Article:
For a day ticket, yes....considering the enormous variety of "passes" and discounts available, no one should pay full gate price for a one-day ticket. But if they do, it's free money...
Hey, that's my standard SF defense!
Just think how much it all adds up to when you factor in everything else like parking, food, drinks, ect. Just think how much a family outing to a park can cost.
A family of four wants to go to Six Flags for a day. If they have two meals and one snack, it will cost them at least $350. Add in Flashpass, prefered parking, some games, and a few gifts shop items and you could easily spend a Grand - for one days worth of family fun.
EDIT- I'm just using SF as an example. A lot of parks bleed their "Guest's" dry. I know, I know. It's called "business". *** Edited 12/8/2006 4:49:42 AM UTC by dexter***
I bought a full price admission ticket to BGT (BGA) and opted for the "free for the rest of the year" option. I ended up going to the park 5 times in the 3 visits I took down to Florida.
That basically came out to about 12 bucks a visit.
Even with this increase, it would be about 12.50 a visit.
Here are a couple of comparisons.
An NFL game. Average ticket cost in 2006 is $63.42. Parking will be more. Food might be less, because you may not need to eat there. Souvenirs about the same. Then again, really only a half-day, not a full day.
A day skiing. Midweek full-day lift tickets at Boyne, a dumpy little hill in northern lower Michigan, are $46 for adults, $41 for kids. Add equipment rental if you don't have your own, which is going to be another $35 for an adult, another $25 per kid. Food about the same. No parking costs or souvenirs. A real ski resort, with a real mountain, will of course cost more.
A ticket at the Blue Man Group's tour when it visits Detroit will set you back $56 for the cheap seats, plus ticketbastard fees of around $10 per person. Parking about the same. Food you can skip. But, only an evening, not a full day.
I plunked down $45 to get into SWSA this fall (using my AAA discount to get it down from $50), thinking at the time it was just a splurge to go in and whore two credits. I came out believing that I had more than gotten my money's worth compared to other park visits. Beer School probably helped in that assessment, of course. ;)
Finally, I want to bring up something that rarely comes up in these multi-day vs. single day discussions. There is value in variety. If I've been to MK, AK, EP, and DS already, and seen everything there I've wanted to see, then sure I can go back to them for less and do the same stuff over again. Or, I can go do something else entirely new for a day at SWO, IOA, or UO. Yes, that's going to cost more, but it also provides more, as well.
If you are an out of town visitor to Orlando, as a family of four, staying for a week, you've already spent a big chunk of change on airfare, rental car, lodging, and eating out every day. In that context, an extra $250 is nearly irrelevant. When I go, I go about as cheaply as possible without resorting to the fleabags on US192, and an extra $250 is not going to make the difference between being able to afford the trip and not.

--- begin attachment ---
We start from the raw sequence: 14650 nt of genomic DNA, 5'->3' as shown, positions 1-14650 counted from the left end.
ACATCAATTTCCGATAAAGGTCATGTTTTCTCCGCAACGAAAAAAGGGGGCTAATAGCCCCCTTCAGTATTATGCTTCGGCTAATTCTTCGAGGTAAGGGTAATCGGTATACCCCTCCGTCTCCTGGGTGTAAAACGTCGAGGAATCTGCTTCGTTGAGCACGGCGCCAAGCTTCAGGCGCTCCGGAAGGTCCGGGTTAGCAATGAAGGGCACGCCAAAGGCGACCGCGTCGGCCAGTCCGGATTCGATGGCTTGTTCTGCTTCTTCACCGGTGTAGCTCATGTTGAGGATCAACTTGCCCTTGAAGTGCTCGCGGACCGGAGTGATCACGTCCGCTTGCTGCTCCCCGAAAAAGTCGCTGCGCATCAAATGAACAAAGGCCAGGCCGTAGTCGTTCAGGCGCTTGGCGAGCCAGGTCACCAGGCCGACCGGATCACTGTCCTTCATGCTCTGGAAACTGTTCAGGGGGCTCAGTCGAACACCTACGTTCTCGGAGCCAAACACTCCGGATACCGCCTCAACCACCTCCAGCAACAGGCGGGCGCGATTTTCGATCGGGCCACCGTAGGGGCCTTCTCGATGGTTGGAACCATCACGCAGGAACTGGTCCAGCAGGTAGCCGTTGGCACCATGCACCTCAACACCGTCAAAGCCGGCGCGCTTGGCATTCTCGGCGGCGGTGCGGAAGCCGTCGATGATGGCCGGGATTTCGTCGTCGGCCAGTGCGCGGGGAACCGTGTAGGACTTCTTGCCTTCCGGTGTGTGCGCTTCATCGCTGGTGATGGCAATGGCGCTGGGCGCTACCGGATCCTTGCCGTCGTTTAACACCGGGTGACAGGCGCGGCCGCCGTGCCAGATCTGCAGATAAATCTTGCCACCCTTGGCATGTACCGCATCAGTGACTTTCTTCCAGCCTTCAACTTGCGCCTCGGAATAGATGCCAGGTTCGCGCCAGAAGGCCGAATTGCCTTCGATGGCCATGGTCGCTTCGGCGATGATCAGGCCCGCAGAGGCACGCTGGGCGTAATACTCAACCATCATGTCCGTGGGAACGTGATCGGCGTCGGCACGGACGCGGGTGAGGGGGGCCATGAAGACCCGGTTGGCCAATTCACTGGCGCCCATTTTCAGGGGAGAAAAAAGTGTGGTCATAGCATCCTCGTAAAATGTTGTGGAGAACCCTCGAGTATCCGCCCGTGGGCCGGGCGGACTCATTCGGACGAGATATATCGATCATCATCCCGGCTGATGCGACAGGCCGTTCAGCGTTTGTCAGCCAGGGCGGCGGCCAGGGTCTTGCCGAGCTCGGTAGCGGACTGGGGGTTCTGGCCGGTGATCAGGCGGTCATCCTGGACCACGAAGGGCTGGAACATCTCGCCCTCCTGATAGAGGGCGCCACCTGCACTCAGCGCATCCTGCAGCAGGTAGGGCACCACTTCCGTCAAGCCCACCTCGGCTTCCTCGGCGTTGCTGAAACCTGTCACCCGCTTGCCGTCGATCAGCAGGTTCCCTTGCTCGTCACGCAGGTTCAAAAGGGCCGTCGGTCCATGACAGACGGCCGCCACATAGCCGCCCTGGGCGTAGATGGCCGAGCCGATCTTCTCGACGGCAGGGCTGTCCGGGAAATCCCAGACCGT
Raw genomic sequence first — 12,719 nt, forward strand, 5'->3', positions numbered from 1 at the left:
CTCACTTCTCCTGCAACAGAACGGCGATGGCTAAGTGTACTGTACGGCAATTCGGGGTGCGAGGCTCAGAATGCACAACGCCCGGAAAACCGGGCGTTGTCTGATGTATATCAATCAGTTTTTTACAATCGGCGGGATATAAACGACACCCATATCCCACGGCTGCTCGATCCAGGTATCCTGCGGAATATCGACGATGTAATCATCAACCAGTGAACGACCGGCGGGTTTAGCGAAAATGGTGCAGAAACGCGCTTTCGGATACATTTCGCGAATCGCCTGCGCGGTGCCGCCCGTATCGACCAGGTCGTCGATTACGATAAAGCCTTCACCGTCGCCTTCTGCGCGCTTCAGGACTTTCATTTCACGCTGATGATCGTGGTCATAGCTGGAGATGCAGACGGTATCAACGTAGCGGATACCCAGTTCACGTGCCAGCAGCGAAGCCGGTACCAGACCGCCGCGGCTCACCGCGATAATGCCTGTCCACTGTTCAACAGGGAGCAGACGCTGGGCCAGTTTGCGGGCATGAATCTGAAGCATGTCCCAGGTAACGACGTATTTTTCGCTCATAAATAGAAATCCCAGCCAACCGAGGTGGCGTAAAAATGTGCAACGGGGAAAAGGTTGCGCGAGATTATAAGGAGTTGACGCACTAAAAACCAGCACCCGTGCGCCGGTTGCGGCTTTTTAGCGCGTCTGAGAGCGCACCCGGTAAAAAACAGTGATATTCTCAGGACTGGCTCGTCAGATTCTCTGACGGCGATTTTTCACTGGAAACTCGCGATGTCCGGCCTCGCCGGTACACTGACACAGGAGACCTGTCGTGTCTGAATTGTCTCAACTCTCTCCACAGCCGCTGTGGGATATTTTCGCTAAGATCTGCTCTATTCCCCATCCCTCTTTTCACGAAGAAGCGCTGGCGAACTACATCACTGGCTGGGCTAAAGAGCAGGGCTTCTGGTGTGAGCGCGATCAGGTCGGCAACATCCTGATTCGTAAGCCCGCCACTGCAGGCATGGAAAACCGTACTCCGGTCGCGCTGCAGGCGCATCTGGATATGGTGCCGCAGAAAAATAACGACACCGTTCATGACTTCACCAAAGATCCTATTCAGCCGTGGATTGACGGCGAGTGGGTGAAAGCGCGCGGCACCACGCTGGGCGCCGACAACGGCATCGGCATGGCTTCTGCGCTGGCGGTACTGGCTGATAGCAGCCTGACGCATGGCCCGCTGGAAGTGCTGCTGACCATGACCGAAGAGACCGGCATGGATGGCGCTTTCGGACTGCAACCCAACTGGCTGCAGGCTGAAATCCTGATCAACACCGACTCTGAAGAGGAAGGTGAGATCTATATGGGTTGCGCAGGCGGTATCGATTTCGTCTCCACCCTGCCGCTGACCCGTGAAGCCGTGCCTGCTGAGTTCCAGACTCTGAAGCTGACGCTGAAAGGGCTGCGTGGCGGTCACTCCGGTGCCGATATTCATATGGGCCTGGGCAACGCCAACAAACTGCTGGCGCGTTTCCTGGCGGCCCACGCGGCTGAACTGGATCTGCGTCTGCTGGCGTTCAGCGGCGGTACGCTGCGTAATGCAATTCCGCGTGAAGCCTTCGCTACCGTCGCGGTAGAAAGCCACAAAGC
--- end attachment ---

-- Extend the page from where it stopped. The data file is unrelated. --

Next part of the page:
That said, we get our "diversity of experience" over time, not necessarily within one trip. We try to go down at least once per year in late February to escape the cold. Each trip so far has been Disney-focused, driven mostly by the ages of our kids. Over time, we'll spend the week doing other things, too, and switch to long-term non-expiring disney admission to fold it in.
-brian, who is a big believer in diversity of experience. Just don't tell his wife.
Plus, as I've said before: amusement parks don't compete (only) with other amusement parks. They compete with all other leisure time activities.
And, nothing in central Florida competes directly with any non-central-FL property for the vast majority of all visitors, because most non-destination parks see a very small fraction of guests who came from farther than a few hours' drive away. A day at your local park is just a different class of activity than a week in Central Florida. The former is a diversion. The latter is a vacation.
The interesting fly in this ointment is Cypress Gardens. They've done booming business in the past little while, and can barely expand fast enough to meet their growing attendance. Unfortunately, the storms really did a number on them; hopefully they can survive this period, financially. However, it's clearly not just price that has helped CG---the place languished in obscurity for years priced even more cheaply than it is now.
On the other hand, look at what happened to Splendid China. It's now waiting to be redeveloped into timeshares or vacation homes. It wasn't really an "amusement park", but it was cheap, and cheap alone didn't carry the day.
At the end of the day, the question is: does a park provide *value* to its guests. Watch people leave a Disney, Busch, or Universal park---even those priced northwards of $60. It's hard to conclude that those guests didn't get good value, because they all seem pretty happy, albeit exhausted.
*** Edited 12/8/2006 7:14:43 PM UTC by Brian Noble***
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